Oopsie – we forgot to do the “best VC post of the day” for the last month or two. You might have thought there weren’t any great VC posts, but you’d be wrong. We were just being lazy. As with all good things that start up again on January 1st, we’ll try to get back in the “best VC post of the day” groove.
There weren’t many on 1/1/12 so Firas Raouf’s (Openview) titled What Made Alex Ferguson a Great Manager stood out amidst the silence of the morning of the new year. I didn’t know who Alex Ferguson was until I read the post; he’s the “manager” (CEO) of Manchester United and has been since 1986. Firas summarizes Ferguson’s management principles, as they apply to a CEO of an early stage company.
- Identify yourself with your company brand
- Cultivate every interest group in your company
- Gather information everywhere
- Seek total control, but recognize when you cannot have it
- Don’t let others cause you stress
- Remember that crises blow over
- Always be unsatisfied
Go read What Made Alex Ferguson a Great Manager to get the bullet points for what’s behind this post. Happy new year Firas!
Today’s post of the day is from my partner Seth Levine (Foundry Group) and is titled Trends in M&A Deal Terms. Seth has been involved in several significant acquisitions recently, including Google’s acquisition of AdMeld and Federated Media’s acquisition of Lijit, so he’s been deep in the contemporary negotiating dynamics. He also includes a great link to an M&A deal terms report from Shareholder Representative Services.
Mark Suster (GRP) reminds all of us to check our laptops, iPhones, Blackberries, and other electronic devices at the door at board meetings. CEOs should enforce this, as should the other VCs and board members in the room.
No “full partial attention” – just full attention.
Today’s VC Post of the Day is from Fred Wilson (Union Square Ventures) titled VP Engineering Vs CTO. This is a topic near and dear to our hearts, especially since I (Brad) have been a CTO but never been a VP Engineering (nor would I ever want to be one – I’d suck at that.)
I’ve written about this on Feld Thoughts before in a post titled CTO vs. VP Engineering (I wonder how Google is going to deal with that SEO – eh, not really, Fred has more Google juice than me) and our friend Todd Vernon (Raindance co-founder / CTO; Lijit founder / CEO) has also written several really good posts about this titled CTO vs. VP Engineering (another take) and CTO vs VP Engineering (reprise). It’s worth noting that people who write about the difference between CTO’s and VP Engineering’s don’t seem to be very creative in the Title category.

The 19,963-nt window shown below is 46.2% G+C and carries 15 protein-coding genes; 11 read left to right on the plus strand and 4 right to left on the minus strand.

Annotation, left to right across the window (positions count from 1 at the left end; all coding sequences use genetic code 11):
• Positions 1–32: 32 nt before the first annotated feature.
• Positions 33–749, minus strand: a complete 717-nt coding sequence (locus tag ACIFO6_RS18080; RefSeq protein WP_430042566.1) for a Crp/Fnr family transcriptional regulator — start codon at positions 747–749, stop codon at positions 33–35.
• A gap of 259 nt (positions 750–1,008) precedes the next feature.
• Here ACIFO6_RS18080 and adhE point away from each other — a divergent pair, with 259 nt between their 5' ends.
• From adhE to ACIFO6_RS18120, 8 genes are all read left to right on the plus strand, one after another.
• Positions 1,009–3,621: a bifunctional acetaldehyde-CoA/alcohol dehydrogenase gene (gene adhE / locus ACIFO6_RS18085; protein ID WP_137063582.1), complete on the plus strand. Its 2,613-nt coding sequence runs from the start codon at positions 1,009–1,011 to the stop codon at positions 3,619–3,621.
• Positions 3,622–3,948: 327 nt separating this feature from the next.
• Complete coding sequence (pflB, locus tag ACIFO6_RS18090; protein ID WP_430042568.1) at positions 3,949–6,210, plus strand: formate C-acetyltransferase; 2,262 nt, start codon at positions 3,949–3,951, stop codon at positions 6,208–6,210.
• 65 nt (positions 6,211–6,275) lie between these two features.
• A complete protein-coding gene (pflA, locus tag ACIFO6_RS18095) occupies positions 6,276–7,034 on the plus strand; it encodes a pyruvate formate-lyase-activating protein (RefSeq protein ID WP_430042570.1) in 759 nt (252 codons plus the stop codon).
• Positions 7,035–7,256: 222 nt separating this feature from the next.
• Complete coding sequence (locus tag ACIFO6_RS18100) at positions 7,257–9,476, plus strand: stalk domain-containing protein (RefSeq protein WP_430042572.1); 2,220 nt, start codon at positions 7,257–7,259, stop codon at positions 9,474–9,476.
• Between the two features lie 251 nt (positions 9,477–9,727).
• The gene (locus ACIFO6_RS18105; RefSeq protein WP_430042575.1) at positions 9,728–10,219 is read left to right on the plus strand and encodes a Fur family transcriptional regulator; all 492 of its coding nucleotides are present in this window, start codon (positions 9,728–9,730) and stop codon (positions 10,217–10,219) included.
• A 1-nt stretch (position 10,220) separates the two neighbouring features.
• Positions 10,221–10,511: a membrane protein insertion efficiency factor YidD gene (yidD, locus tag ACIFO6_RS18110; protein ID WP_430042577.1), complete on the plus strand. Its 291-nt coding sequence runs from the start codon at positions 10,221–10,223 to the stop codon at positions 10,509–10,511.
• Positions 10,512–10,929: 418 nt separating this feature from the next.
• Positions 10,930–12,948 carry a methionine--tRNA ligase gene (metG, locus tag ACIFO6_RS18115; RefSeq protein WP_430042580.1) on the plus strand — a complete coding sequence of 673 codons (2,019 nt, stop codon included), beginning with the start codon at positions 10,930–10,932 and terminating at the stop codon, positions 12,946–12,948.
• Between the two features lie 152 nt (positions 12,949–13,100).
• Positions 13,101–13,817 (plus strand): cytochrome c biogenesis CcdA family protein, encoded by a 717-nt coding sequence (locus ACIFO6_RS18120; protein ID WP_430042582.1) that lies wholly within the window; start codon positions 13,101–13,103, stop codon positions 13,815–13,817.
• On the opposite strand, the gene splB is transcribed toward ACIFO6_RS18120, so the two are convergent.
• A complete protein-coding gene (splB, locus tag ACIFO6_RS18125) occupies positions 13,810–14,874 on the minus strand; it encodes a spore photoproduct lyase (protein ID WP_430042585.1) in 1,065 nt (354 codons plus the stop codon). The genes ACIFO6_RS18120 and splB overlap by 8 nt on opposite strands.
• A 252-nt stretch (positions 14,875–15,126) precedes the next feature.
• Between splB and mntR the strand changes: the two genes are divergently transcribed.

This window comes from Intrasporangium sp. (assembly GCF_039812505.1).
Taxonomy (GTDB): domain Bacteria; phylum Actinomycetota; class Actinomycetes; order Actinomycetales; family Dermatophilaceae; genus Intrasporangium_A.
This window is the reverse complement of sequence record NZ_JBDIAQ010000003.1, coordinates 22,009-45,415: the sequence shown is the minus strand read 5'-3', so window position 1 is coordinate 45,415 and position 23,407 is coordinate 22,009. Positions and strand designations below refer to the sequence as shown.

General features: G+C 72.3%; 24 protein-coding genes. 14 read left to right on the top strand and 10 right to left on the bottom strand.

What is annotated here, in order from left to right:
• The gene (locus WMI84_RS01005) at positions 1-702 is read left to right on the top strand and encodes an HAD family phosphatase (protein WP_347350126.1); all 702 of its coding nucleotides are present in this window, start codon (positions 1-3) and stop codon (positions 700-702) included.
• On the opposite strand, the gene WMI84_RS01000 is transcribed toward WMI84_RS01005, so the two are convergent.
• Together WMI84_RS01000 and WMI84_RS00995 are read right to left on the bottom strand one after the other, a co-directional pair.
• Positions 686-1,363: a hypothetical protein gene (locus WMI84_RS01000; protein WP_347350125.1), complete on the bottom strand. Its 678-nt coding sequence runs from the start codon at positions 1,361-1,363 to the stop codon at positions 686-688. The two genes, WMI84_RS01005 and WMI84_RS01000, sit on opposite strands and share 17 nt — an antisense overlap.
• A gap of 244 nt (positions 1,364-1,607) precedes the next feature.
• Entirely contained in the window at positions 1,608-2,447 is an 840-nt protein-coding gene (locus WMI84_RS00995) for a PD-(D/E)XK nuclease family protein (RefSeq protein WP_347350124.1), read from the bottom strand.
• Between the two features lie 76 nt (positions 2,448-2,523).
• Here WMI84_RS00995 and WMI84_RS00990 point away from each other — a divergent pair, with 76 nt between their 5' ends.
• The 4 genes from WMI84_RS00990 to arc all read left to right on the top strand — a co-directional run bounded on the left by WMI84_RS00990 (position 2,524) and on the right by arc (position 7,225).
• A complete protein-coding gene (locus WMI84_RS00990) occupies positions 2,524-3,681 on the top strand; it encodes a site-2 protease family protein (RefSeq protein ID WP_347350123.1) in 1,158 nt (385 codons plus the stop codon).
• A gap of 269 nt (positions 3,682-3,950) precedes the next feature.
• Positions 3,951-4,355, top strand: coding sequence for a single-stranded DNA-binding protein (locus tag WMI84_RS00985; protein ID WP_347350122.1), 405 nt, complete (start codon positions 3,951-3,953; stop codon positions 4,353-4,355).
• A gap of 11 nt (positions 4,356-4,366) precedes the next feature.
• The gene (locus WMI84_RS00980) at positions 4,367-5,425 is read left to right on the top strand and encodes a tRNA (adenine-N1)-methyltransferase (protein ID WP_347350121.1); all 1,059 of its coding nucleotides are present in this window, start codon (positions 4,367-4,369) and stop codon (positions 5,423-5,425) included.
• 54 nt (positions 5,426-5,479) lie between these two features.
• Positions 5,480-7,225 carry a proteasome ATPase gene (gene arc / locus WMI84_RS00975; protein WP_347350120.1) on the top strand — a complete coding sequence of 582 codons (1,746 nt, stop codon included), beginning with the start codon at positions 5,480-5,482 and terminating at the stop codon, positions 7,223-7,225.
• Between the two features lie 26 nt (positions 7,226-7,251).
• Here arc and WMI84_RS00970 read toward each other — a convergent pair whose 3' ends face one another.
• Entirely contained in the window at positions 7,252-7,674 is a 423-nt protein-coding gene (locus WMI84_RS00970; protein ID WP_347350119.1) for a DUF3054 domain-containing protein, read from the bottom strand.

I just noticed a late breaking post from Werner Vogels, the CTO of Amazon, referenced in the comments on Fred’s blog. It’s titled The Different CTO Roles and is a nice addition to the mix.
David Skok (Matrix) has today’s great post up titled Multi-axis Pricing: a key tool for increasing SaaS revenue. If your business uses a subscription pricing model, this is a must read post. While David positions it as SaaS related post, it applies to any subscription model, including consumer and add-ons to hardware products.
It’s Monday and our friendly neighborhood VCs stored up their posts over the weekend and launched a few with a vengeance. Today, we have three great ones.
Roger Ehrenberg (IA) writes about mentors in his post Mentors: an essential engine for growth. While he wrote it on Saturday, it’s still applicable on Monday.
Fred Wilson (USV) has his normal MBA Mondays series with a guest post from Andy Sack titled Revenue Based Financing. It’s an advertorial for Andy’s firm Lighter Capital but is a really good explanation of how revenue based financing works.
Charlie O’Donnell (First Round Capital) wraps up our posts of the day with a dynamite one titled 10 Misperceptions About Venture Capital.